The latest non-Islam theory of Islamic extremism

Folks, no matter how many non-Islam theories of Islamic extremism I have identified, new ones keep popping up, almost by the week.

The latest is out today, by our friend Ralph Peters, currently the world’s leading anti-anti-Islamite, writing in the New York Post.

According to Peters, Islamic extremism is not caused by Islam. Islamic extremism is caused by the Middle East. The Middle East has a sick culture, pre-dating Islam by thousands of years, and Islam was sadly infected by it, while Judaism and Christianity escaped their Mideast cradle and so became civilized. Like the florid crackpot he is, Peters announces this off-the-wall theory as if it were the unquestionable, final truth.

However, let me clarify that as with most false theories there is some truth in this one. As I’ve said before, Muhammad took the most violent aspects of Arab culture, such as the non-stop blood feuds among the respective Arab tribes, and the shame-honor syndrome which says that once a person has dishonored you, the world is out of joint until you have avenged yourself, and he universalized them. Instead of the Arab tribes being in eternal war with each other, he joined the Arabs into one Islamic nation and set them in eternal war against all non-Muslims. Instead of Arabs avenging themselves against each other over insults to honor, the entire Islamic community had to avenge itself against all non-Muslims for the monstrous insult of having rejected Allah and his prophet.

So, yes, Islam was born of the Mideast, or rather of the Arabs of the Mideast. But those Arab traits are not extraneous to Islam, as Peters claims. They are constitutive of Islam. Where Islam goes, Arab warfare, universalized into the Islamic command to wage jihad against all infidels, goes too.

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Michael Jose writes:

There is some truth to what Peters said. [LA adds: I already said the same.] I wouldn’t say that the Middle East culture infected Islam. I would, however, say that the Middle East culture caused Islam. [LA: Or, more precisely, that Arab culture caused Islam.]

Put another way; Islam is not the entirety of the problem, but Islam is not unrelated to the problem, either, it is a symptom of it. I do not believe that Islam made these cultures violent, rather, it came out of these cultures because they were violent and thus suited for it.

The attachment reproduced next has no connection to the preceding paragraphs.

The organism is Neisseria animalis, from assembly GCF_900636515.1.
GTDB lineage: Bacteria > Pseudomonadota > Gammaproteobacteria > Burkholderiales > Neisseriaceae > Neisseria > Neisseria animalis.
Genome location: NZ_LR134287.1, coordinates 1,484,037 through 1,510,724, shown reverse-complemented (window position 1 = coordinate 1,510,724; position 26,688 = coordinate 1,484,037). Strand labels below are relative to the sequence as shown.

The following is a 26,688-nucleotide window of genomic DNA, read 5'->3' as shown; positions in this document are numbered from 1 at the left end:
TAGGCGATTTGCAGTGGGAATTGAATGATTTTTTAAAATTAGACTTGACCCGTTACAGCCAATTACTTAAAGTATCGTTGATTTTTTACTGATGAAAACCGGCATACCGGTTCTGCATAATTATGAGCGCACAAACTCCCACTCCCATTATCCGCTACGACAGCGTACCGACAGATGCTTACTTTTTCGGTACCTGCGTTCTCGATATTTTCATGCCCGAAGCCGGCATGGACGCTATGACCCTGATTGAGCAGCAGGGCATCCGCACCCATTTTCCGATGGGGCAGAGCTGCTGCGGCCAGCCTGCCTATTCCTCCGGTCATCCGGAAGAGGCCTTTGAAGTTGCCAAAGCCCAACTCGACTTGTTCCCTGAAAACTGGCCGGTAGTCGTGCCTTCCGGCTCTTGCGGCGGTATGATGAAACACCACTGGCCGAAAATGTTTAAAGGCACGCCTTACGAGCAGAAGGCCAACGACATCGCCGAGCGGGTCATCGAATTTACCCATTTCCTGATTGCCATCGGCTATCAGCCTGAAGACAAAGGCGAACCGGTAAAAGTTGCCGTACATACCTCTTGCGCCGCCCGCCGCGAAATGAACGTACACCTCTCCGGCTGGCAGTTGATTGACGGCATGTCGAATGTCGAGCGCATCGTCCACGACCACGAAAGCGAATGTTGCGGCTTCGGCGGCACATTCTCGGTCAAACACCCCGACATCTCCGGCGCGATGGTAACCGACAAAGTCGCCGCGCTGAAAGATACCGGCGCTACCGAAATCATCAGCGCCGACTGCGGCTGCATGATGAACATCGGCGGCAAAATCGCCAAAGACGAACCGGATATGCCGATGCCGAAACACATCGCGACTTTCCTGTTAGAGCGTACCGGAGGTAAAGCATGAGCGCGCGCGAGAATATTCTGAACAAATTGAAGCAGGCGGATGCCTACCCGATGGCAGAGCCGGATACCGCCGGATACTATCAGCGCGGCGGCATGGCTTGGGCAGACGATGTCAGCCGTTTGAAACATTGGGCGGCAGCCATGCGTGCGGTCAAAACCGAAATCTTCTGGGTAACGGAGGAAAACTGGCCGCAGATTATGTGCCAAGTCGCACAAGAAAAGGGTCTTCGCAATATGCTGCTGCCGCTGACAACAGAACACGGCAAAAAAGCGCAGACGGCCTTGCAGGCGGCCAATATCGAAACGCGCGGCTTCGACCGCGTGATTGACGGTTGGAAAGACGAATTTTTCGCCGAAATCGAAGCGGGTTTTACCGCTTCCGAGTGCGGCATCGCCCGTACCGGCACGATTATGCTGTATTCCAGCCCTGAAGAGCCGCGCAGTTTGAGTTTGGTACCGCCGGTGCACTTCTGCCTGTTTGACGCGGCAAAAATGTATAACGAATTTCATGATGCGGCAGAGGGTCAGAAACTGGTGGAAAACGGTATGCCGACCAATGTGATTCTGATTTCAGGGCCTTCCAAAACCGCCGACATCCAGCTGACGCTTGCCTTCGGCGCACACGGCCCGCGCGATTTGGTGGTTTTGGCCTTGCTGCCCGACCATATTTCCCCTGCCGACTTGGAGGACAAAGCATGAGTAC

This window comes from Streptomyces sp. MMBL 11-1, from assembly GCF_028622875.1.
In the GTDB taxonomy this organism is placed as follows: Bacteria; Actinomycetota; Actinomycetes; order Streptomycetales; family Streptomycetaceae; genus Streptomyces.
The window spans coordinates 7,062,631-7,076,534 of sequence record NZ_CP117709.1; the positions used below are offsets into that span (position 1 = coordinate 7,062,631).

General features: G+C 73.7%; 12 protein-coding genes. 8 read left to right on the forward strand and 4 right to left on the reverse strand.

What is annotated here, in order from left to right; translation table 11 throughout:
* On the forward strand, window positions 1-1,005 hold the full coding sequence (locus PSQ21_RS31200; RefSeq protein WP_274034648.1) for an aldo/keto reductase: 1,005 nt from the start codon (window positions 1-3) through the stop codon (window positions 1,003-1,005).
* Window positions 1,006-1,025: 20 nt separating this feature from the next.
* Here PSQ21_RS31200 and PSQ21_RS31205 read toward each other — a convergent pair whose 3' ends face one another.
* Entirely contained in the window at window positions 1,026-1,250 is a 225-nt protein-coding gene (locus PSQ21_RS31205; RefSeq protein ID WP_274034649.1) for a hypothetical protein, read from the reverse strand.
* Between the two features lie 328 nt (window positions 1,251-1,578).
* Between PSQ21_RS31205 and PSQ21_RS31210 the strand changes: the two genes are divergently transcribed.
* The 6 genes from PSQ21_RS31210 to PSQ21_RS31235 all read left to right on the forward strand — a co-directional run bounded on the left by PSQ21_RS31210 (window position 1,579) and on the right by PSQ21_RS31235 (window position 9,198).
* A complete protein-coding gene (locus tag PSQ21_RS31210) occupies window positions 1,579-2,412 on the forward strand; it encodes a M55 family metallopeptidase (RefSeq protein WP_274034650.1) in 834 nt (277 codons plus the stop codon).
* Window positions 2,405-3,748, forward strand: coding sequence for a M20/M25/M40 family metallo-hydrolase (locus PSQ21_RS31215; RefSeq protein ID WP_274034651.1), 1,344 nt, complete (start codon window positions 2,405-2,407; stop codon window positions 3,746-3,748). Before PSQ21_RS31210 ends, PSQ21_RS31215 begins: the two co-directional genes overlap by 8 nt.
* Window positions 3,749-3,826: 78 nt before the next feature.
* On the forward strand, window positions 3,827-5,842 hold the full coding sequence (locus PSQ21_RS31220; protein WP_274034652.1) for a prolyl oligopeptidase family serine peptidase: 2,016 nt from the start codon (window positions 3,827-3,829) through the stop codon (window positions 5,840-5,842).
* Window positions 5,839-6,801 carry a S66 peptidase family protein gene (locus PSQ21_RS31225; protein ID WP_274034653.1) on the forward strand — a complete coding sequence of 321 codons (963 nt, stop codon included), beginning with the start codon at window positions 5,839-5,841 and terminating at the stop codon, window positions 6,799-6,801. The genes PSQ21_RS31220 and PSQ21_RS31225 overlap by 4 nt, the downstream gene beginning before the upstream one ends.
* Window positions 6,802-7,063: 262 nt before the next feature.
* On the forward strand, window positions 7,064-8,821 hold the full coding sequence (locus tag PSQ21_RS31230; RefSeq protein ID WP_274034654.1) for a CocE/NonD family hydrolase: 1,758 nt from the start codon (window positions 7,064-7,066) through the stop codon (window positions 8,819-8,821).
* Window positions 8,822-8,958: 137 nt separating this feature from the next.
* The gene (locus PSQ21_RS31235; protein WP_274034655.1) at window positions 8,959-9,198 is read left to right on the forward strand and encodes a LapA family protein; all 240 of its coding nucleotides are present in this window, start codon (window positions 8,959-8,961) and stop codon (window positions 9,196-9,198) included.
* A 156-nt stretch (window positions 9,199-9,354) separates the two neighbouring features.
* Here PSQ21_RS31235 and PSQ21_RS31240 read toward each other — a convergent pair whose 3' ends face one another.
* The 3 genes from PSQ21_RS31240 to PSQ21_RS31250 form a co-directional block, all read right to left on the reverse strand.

This is an important point for one basic reason: if you think Islam as the problem, there is always the thought that you could solve the problem by forcibly converting everyone away from Islam (not that you feel this way, but I think that many would come to that conclusion). If the problem would exist even without Islam, then isolation becomes the only solution. [I am assuming and hoping that even those who would support forcible conversion would mostly keep genocide off the table].

I suspect that even if all of the Arabs were converted to some other faith, they would turn it into something more like Islam, as many Africans did in turning Catholicism into Santeria.

LA replies:

First, the idea of forcibly converting a billion Muslims is so ludicrous that no one would propose it. Second, you’re taking the arguably correct assumption that Islam was an originally an outgrowth of the Arab culture to mean that Islam is a mere epiphenomenon of Arab culture. Not true. Islam has its own integral existence. Though originally stemming from the Arab culture, it does not require the Arab culture. There are jihads in Indonesia and Africa and Pakistan. The Ottomans were not Arabs, yet their conquests and treatment of non-Muslims followed the same pattern as the Arabs, as Bat Ye’or shows in The Decline of Eastern Christianity under Islam. Third, granted that without Islam the Arabs would still be a problematic people, but the hypothetical of a non-Islamic Arab world is so far from the actual reality we’re facing that it’s of no help in this discussion.

Posted by Lawrence Auster at September 15, 2006 01:04 PM | Send

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